- Clinical science
Syndrome of inappropriate antidiuretic hormone secretion (SIADH) is an endocrine disorder caused by increased ADH secretion in the pituitary gland (e.g., due to infection, drugs), ectopic production of ADH (e.g., small cell lung carcinoma), or enhanced stimulation of ADH in the kidneys as a result of a gene mutation. Hyponatremia develops as a result of increased water retention in the kidneys (not due to sodium deficiency) and systemic fluid overload. SIADH is usually asymptomatic and hyponatremia is often an incidental finding in laboratory results. In mild cases, symptoms include loss of appetite and nausea; in severe cases, seizures and altered consciousness can occur. Treatment depends on the severity of the disease and includes fluid restriction (asymptomatic patients) to hypertonic saline administration (severe cases).
Increased pituitary ADH secretion
- Diseases of the central nervous system (e.g., stroke, bleeding, infection, trauma)
- Pulmonary disease (pneumonia, COPD)
- Drugs (e.g., chlorpropamide, carbamazepine, cyclophosphamide, selective serotonin reuptake inhibitors)
- Endocrine disorders (glucocorticoid deficiency)
- Neurosurgery; (especially: transsphenoidal pituitary surgery)
- Ectopic source of ADH secretion: paraneoplastic (particularly: small cell lung carcinoma)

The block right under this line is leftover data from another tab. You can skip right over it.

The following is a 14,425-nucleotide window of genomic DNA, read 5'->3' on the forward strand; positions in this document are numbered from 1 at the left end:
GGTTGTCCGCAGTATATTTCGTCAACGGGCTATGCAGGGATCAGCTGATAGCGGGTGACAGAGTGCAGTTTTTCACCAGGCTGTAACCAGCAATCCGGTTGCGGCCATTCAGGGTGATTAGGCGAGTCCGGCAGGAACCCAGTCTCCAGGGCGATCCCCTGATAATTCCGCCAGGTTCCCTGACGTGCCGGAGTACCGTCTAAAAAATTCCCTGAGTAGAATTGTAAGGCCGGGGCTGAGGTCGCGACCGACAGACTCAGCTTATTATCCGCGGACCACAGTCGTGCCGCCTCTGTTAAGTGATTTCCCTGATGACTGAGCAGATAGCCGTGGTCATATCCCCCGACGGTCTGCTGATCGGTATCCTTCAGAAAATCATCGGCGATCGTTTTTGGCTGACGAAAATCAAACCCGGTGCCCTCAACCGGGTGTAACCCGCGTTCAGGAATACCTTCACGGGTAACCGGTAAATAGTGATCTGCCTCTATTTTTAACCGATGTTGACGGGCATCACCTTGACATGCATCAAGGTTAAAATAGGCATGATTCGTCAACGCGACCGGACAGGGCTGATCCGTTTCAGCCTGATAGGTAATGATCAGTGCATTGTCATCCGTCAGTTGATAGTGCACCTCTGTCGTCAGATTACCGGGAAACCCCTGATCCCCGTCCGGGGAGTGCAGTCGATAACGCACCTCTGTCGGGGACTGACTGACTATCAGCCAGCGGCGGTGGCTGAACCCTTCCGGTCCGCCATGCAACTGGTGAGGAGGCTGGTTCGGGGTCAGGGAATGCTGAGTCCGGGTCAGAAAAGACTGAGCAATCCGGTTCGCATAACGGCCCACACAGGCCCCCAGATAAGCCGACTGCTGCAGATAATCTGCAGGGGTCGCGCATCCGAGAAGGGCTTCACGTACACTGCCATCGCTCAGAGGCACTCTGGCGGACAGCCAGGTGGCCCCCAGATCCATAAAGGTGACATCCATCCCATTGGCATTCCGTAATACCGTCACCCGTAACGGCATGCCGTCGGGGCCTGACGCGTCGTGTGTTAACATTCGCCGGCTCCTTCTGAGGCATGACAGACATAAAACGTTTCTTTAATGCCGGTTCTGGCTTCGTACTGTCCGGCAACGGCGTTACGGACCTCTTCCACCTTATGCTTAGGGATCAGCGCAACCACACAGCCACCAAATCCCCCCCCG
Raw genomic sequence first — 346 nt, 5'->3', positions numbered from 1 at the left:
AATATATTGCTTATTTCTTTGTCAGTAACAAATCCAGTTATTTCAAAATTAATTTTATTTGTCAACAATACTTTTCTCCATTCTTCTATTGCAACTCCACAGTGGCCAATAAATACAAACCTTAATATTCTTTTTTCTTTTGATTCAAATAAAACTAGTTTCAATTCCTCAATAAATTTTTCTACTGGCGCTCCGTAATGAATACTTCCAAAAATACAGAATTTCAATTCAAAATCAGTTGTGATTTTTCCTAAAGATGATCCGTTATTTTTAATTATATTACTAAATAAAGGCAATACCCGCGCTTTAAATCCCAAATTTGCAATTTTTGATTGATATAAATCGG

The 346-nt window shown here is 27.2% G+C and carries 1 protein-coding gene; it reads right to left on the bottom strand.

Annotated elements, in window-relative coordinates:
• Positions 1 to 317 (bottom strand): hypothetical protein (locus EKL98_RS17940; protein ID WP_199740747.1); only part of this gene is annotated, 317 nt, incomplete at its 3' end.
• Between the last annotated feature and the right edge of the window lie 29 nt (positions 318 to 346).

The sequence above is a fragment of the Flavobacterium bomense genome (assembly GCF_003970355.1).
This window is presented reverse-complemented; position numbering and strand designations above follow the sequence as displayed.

- Enhanced stimulation of ADH receptors in the kidney: hereditary (mutation of vasopressin-2 receptor gene)
For more information regarding ADH secretion and regulation, see .
- ↑ ADH secretion; → receptor-mediated signaling cascade in the distal convoluted tubules and the collecting ducts of the kidneys → build-up of additional water canals (aquaporin-2) in the luminal cell membrane
- Water is drawn out of the urine and into the hyperosmolar kidney tissue; → concentrates the urine and ↑ urine osmolality
- Water retention → ↓ serum osmolality → Euvolemic hyponatremia
- Osmotic fluid shifts → Cerebral edema and ↑ intracranial pressure
The differential diagnoses listed here are not exhaustive.
- Treatment of the underlying condition
- Fluid restriction!
- Increased salt intake
- Hypertonic saline administration ; with ICU monitoring to impede
- If severe: consider adding a loop diuretic (e.g., furosemide) to hypertonic saline
- If initial measures fail, consider demeclocycline or vasopressin antagonists (vaptans): IV conivaptan and PO tolvaptan
The sodium serum levels may increase by a maximum of 10 mmol/L within 24 hours or 0.5 mmol/L per hour. A rapid increase in serum sodium can lead to osmotic demyelination syndrome!